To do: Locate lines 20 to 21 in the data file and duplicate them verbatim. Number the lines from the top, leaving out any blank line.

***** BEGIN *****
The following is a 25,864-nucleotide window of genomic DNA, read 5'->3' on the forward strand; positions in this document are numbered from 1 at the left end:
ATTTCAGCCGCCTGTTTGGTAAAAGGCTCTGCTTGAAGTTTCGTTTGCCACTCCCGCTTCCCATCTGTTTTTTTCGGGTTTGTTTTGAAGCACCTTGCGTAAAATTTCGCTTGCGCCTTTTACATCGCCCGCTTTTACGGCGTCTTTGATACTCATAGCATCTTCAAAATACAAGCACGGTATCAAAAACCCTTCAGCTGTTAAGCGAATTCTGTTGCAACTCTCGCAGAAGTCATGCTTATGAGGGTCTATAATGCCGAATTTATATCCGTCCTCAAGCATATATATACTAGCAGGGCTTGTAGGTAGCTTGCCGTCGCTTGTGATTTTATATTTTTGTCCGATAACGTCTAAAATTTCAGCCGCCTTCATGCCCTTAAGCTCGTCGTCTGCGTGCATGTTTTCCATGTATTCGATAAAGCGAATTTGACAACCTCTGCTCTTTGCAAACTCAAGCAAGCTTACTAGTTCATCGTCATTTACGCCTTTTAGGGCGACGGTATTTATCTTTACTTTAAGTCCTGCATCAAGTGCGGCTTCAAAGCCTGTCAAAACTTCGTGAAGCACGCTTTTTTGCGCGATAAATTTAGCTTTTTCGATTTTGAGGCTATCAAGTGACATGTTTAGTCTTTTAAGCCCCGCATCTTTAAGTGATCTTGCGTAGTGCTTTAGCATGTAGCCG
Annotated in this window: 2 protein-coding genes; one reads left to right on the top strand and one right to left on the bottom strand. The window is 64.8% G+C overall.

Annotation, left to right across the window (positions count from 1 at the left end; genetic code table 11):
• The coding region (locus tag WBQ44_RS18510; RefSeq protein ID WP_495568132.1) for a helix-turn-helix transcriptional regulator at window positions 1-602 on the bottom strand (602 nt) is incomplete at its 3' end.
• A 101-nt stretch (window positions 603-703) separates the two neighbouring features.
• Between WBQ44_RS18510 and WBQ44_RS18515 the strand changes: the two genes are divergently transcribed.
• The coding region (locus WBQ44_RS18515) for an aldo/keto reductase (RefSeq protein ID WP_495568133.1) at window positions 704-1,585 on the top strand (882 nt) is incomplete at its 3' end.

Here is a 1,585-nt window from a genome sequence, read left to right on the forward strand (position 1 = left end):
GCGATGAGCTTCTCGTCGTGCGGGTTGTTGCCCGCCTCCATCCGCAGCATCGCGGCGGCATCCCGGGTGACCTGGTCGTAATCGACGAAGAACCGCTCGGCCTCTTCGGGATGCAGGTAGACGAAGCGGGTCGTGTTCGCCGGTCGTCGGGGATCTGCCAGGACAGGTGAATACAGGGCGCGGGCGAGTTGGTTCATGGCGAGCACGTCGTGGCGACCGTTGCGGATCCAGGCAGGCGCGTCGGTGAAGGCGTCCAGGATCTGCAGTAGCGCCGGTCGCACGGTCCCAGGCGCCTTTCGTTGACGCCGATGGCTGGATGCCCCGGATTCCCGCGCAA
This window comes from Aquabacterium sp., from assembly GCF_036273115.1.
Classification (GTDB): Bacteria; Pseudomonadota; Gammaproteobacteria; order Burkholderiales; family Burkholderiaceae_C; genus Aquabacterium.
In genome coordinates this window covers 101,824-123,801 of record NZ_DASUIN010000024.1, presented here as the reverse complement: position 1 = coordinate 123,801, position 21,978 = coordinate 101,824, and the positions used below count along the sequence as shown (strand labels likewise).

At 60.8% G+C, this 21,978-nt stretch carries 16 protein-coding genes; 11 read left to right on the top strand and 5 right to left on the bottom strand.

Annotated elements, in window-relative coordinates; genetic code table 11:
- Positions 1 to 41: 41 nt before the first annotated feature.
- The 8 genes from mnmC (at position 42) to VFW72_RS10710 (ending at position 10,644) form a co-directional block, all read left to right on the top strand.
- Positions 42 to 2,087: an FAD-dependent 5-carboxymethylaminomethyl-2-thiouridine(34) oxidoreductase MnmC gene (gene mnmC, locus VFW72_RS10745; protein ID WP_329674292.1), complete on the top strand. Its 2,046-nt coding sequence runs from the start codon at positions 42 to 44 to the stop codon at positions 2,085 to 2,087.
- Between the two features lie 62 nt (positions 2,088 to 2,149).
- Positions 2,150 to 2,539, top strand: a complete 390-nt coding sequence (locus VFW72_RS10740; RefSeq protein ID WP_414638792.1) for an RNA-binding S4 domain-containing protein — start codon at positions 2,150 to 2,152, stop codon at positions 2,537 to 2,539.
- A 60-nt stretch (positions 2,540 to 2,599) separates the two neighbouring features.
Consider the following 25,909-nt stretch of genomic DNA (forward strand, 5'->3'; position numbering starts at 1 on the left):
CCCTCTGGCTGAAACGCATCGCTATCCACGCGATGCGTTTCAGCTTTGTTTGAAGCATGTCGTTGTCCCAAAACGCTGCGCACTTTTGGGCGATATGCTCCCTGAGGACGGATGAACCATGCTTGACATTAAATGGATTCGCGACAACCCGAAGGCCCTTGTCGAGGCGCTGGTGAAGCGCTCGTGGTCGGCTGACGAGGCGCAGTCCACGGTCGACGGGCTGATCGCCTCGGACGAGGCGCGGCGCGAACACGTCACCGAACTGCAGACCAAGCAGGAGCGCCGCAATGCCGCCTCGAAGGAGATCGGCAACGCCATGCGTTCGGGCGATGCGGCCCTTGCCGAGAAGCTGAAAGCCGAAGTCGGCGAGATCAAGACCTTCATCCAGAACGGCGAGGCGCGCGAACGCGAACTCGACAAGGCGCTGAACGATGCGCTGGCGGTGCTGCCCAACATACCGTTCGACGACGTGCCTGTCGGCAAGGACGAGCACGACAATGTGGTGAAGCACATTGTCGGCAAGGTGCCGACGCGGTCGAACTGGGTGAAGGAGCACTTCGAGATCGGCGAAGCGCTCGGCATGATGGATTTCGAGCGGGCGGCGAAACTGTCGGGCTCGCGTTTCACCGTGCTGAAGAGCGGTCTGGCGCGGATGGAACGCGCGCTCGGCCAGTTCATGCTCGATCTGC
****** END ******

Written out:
- Positions 2,150 to 2,539, top strand: a complete 390-nt coding sequence (locus VFW72_RS10740; RefSeq protein ID WP_414638792.1) for an RNA-binding S4 domain-containing protein — start codon at positions 2,150 to 2,152, stop codon at positions 2,537 to 2,539.
- A 60-nt stretch (positions 2,540 to 2,599) separates the two neighbouring features.